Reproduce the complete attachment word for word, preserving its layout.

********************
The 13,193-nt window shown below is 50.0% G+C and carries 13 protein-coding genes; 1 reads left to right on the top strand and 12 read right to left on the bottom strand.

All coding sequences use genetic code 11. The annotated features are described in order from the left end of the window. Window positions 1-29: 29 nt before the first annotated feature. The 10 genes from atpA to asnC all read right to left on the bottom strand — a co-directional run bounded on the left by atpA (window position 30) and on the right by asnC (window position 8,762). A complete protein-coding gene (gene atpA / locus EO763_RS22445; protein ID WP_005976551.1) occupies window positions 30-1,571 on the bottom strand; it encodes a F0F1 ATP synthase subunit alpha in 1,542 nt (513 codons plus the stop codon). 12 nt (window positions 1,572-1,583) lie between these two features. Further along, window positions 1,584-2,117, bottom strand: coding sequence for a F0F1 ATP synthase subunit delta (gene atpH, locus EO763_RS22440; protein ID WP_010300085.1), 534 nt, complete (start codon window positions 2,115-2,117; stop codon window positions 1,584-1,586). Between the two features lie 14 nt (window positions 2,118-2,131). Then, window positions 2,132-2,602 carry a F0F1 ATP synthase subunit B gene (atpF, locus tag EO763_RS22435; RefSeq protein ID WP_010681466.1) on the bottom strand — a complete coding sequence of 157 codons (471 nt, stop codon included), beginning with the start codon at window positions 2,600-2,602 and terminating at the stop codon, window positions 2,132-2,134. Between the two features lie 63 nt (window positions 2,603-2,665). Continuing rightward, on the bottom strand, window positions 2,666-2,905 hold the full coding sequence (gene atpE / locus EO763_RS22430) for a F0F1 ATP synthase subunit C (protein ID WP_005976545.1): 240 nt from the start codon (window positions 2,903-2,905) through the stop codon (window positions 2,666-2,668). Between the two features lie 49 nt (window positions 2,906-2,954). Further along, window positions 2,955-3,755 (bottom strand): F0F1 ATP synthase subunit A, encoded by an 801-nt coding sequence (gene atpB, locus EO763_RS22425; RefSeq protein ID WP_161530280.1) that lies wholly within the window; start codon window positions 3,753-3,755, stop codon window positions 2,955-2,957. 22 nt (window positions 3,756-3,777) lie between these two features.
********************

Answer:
The 13,193-nt window shown below is 50.0% G+C and carries 13 protein-coding genes; 1 reads left to right on the top strand and 12 read right to left on the bottom strand.

All coding sequences use genetic code 11. The annotated features are described in order from the left end of the window. Window positions 1-29: 29 nt before the first annotated feature. The 10 genes from atpA to asnC all read right to left on the bottom strand — a co-directional run bounded on the left by atpA (window position 30) and on the right by asnC (window position 8,762). A complete protein-coding gene (gene atpA / locus EO763_RS22445; protein ID WP_005976551.1) occupies window positions 30-1,571 on the bottom strand; it encodes a F0F1 ATP synthase subunit alpha in 1,542 nt (513 codons plus the stop codon). 12 nt (window positions 1,572-1,583) lie between these two features. Further along, window positions 1,584-2,117, bottom strand: coding sequence for a F0F1 ATP synthase subunit delta (gene atpH, locus EO763_RS22440; protein ID WP_010300085.1), 534 nt, complete (start codon window positions 2,115-2,117; stop codon window positions 1,584-1,586). Between the two features lie 14 nt (window positions 2,118-2,131). Then, window positions 2,132-2,602 carry a F0F1 ATP synthase subunit B gene (atpF, locus tag EO763_RS22435; RefSeq protein ID WP_010681466.1) on the bottom strand — a complete coding sequence of 157 codons (471 nt, stop codon included), beginning with the start codon at window positions 2,600-2,602 and terminating at the stop codon, window positions 2,132-2,134. Between the two features lie 63 nt (window positions 2,603-2,665). Continuing rightward, on the bottom strand, window positions 2,666-2,905 hold the full coding sequence (gene atpE / locus EO763_RS22430) for a F0F1 ATP synthase subunit C (protein ID WP_005976545.1): 240 nt from the start codon (window positions 2,903-2,905) through the stop codon (window positions 2,666-2,668). Between the two features lie 49 nt (window positions 2,906-2,954). Further along, window positions 2,955-3,755 (bottom strand): F0F1 ATP synthase subunit A, encoded by an 801-nt coding sequence (gene atpB, locus EO763_RS22425; RefSeq protein ID WP_161530280.1) that lies wholly within the window; start codon window positions 3,753-3,755, stop codon window positions 2,955-2,957. 22 nt (window positions 3,756-3,777) lie between these two features.